Glucose-fructose likely improves gastrointestinal comfort and endurance running performance relative to glucose-only.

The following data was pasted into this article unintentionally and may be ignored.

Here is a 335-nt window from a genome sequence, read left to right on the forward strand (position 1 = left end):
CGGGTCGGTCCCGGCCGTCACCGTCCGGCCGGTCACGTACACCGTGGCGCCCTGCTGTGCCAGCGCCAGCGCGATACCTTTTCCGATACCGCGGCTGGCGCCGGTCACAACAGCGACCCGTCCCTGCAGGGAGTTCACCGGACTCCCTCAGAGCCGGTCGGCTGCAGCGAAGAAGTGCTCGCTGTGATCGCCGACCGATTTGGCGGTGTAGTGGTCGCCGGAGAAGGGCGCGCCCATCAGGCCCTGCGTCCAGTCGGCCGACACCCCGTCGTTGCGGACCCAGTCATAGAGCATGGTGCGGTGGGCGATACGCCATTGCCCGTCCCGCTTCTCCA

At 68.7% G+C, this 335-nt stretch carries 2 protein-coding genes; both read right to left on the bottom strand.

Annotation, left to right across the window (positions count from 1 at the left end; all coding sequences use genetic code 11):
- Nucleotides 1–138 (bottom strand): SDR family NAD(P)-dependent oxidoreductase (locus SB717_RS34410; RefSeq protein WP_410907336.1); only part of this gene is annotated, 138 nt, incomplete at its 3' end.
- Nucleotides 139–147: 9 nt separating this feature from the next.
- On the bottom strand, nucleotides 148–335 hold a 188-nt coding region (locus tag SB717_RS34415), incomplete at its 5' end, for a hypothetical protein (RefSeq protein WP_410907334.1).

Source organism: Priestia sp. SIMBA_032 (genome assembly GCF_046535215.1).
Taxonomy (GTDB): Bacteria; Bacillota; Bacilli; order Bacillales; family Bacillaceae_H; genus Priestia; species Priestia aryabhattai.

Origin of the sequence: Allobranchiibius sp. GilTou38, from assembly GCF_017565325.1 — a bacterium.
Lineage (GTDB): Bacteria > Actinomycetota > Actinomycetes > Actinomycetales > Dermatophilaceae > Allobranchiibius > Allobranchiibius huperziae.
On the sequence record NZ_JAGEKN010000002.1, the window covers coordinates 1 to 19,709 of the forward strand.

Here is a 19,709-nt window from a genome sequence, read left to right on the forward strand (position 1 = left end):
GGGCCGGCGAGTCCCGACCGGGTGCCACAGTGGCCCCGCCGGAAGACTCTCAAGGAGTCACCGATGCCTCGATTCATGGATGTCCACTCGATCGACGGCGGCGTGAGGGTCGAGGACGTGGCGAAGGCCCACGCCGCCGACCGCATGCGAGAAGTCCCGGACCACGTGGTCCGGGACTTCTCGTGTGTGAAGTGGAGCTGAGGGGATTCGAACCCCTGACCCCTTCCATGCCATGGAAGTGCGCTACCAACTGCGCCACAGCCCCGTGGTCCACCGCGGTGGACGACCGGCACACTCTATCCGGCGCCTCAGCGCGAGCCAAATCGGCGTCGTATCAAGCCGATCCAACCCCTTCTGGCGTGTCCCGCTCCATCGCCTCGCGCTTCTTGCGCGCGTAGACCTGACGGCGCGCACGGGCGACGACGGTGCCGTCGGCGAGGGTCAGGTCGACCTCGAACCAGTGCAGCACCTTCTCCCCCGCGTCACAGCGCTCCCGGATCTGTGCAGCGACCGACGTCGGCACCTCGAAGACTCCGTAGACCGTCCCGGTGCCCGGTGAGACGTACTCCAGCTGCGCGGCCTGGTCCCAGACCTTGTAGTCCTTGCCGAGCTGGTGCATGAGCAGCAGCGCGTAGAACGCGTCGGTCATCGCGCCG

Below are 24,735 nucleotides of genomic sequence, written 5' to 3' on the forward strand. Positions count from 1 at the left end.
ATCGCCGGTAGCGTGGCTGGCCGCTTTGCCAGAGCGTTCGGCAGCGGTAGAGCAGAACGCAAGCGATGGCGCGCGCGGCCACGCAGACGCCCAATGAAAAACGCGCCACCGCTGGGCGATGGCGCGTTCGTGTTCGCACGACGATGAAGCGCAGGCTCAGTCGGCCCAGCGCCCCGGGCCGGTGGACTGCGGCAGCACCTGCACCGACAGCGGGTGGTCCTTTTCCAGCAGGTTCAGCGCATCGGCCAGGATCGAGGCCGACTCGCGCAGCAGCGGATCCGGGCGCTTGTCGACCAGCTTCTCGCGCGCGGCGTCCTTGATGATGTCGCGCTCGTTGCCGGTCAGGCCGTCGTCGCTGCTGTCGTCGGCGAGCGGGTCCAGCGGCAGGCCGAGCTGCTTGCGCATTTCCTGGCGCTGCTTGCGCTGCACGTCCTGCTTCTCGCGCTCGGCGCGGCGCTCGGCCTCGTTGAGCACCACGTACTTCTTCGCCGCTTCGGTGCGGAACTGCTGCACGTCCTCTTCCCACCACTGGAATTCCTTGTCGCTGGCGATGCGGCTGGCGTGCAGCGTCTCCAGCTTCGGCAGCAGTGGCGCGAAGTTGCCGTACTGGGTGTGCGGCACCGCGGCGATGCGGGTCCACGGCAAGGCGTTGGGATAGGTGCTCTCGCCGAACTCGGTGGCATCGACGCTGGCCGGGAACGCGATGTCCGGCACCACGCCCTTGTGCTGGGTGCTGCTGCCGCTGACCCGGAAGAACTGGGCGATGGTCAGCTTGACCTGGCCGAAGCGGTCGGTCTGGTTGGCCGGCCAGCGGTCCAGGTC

UNLABELLED There is little information about the actual nutrition and fluid intake habits and gastrointestinal (GI) symptoms of athletes during endurance events. PURPOSE This study aimed to quantify and characterize energy, nutrient, and fluid intakes during endurance competitions and investigate associations with GI symptoms. METHOD A total of 221 endurance athletes (male and female) were recruited from two Ironman triathlons (IM Hawaii and IM GER), a half-Ironman (IM 70.3), a MARATHON, a 100/150-km CYCLE race. Professional cyclists (PRO) were investigated during stage racing. A standardized postrace questionnaire quantified nutrient intake and assessed 12 GI symptoms on a scale from 0 (no problem) to 9 (worst it has ever been) in each competition. RESULTS Mean CHO intake rates were not significantly different between IM Hawaii, IM GER, and IM 70.3 (62 ± 26, 71 ± 25, and 65 ± 25 g·h(-1), respectively), but lower mean CHO intake rates were reported during CYCLE (53 ± 22 g·h(-1), P = 0.044) and MARATHON (35 ± 26 g·h(-1), P < 0.01). Prevalence of serious GI symptoms was highest during the IM races (∼31%, P = 0.001) compared with IM 70.3 (14%), CYCLE (4%), MARATHON (4%), and PRO (7%) and correlated to a history of GI problems. In all data sets, scores for upper and lower GI symptoms correlated with a reported history of GI distress (r = 0.37 and r = 0.51, respectively, P < 0.001). Total CHO intake rates were positively correlated with nausea and flatulence but were negatively correlated with finishing time during both IM (r = -0.55 and r = -0.48, P < 0.001). CONCLUSIONS The present study demonstrates that CHO intake rates vary greatly between events and individual athletes (6-136 g·h(-1)). High CHO intake during exercise was related not only to increased scores for nausea and flatulence but also to better performance during IM races.